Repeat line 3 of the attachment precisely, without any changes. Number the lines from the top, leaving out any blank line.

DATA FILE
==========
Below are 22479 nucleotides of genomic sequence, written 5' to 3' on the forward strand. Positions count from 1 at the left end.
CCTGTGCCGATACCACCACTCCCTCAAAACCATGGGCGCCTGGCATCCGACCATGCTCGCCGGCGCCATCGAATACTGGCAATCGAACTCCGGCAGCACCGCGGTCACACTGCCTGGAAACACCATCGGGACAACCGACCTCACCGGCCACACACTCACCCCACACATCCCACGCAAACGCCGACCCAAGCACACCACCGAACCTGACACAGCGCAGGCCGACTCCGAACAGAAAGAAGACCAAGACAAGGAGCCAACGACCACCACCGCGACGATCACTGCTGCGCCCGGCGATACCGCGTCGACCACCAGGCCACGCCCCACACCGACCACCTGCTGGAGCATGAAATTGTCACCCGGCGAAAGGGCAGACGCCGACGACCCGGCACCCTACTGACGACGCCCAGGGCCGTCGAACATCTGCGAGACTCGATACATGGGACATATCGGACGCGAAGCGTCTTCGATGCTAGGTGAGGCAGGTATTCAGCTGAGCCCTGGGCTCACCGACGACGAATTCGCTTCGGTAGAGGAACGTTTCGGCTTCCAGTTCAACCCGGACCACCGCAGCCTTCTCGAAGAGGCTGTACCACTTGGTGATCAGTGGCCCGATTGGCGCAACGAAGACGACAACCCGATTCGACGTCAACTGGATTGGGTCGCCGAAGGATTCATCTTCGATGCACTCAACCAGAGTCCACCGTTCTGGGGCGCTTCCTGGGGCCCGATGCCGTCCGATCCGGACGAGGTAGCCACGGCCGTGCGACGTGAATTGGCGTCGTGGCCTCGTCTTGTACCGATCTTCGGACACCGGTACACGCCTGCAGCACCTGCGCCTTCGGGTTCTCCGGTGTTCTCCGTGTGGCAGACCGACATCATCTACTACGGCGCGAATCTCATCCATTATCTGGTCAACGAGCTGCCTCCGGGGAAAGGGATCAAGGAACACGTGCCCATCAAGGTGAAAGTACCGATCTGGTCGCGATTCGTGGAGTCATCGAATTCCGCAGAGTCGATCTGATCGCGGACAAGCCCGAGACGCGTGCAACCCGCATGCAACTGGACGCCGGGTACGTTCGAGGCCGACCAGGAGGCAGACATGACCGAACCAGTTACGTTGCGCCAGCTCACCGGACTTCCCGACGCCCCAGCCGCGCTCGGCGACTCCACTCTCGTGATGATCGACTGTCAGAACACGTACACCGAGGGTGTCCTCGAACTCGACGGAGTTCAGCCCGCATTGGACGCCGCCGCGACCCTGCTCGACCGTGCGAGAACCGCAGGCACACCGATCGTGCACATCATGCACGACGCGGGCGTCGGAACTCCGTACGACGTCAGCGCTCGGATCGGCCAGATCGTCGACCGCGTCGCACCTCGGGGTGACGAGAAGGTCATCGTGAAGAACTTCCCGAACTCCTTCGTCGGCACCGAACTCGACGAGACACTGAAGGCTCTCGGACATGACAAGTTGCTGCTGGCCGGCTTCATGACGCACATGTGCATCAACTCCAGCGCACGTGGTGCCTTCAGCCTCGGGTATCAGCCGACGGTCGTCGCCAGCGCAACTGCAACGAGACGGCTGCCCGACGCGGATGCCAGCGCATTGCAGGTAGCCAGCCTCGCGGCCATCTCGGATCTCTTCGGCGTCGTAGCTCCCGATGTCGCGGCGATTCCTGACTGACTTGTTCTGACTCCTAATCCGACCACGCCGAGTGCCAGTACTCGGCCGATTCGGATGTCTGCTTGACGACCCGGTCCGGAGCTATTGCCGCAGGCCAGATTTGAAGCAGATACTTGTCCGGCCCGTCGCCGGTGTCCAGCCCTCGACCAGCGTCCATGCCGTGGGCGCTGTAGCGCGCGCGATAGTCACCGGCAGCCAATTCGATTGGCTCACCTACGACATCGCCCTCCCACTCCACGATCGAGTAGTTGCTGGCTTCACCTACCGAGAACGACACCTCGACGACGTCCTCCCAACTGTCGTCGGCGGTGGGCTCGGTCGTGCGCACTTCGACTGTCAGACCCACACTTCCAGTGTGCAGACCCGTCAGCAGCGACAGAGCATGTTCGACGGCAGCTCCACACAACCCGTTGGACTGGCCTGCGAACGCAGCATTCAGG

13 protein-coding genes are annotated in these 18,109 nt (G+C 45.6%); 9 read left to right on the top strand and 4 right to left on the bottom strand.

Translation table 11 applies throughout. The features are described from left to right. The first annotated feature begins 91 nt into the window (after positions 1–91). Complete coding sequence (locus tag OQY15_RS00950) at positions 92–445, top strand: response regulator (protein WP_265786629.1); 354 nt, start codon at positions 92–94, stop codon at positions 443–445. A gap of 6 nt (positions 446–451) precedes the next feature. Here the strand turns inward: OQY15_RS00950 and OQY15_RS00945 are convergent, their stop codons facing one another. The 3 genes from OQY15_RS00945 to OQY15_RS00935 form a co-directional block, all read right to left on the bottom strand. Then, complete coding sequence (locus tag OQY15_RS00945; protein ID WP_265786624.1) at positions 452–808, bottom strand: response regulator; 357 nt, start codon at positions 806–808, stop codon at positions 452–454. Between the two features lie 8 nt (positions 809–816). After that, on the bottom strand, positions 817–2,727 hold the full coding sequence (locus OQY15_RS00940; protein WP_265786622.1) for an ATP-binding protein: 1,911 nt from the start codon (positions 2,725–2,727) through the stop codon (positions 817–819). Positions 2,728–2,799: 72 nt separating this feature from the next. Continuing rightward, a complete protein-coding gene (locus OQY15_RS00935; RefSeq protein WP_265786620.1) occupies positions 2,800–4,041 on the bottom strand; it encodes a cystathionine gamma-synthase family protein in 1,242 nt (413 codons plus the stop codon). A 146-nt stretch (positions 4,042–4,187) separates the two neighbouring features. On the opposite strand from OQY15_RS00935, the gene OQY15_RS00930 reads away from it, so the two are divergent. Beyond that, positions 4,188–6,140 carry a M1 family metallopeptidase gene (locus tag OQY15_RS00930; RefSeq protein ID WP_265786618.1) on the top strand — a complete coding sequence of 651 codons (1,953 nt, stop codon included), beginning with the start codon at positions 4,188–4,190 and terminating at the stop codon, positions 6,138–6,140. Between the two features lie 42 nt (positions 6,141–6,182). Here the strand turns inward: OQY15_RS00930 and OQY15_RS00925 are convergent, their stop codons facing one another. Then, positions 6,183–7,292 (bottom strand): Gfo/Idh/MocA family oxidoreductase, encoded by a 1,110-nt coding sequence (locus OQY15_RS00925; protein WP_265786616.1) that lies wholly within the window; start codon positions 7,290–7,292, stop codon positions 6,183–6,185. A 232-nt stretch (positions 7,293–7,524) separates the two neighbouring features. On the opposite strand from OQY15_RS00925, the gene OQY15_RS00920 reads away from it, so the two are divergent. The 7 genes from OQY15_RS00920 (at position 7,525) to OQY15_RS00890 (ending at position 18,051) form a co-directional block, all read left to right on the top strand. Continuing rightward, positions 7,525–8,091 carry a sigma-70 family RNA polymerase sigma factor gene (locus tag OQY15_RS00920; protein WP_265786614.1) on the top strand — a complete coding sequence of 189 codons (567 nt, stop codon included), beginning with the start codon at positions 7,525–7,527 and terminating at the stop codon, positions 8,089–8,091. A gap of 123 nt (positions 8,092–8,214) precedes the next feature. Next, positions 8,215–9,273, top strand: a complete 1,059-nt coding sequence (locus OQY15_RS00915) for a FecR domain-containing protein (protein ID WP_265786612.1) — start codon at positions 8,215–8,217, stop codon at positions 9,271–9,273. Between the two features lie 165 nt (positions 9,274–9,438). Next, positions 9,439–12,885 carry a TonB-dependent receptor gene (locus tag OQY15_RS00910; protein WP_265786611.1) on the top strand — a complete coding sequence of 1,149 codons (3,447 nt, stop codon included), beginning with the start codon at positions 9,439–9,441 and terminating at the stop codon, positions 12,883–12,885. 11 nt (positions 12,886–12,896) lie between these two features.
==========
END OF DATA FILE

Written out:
13 protein-coding genes are annotated in these 18,109 nt (G+C 45.6%); 9 read left to right on the top strand and 4 right to left on the bottom strand.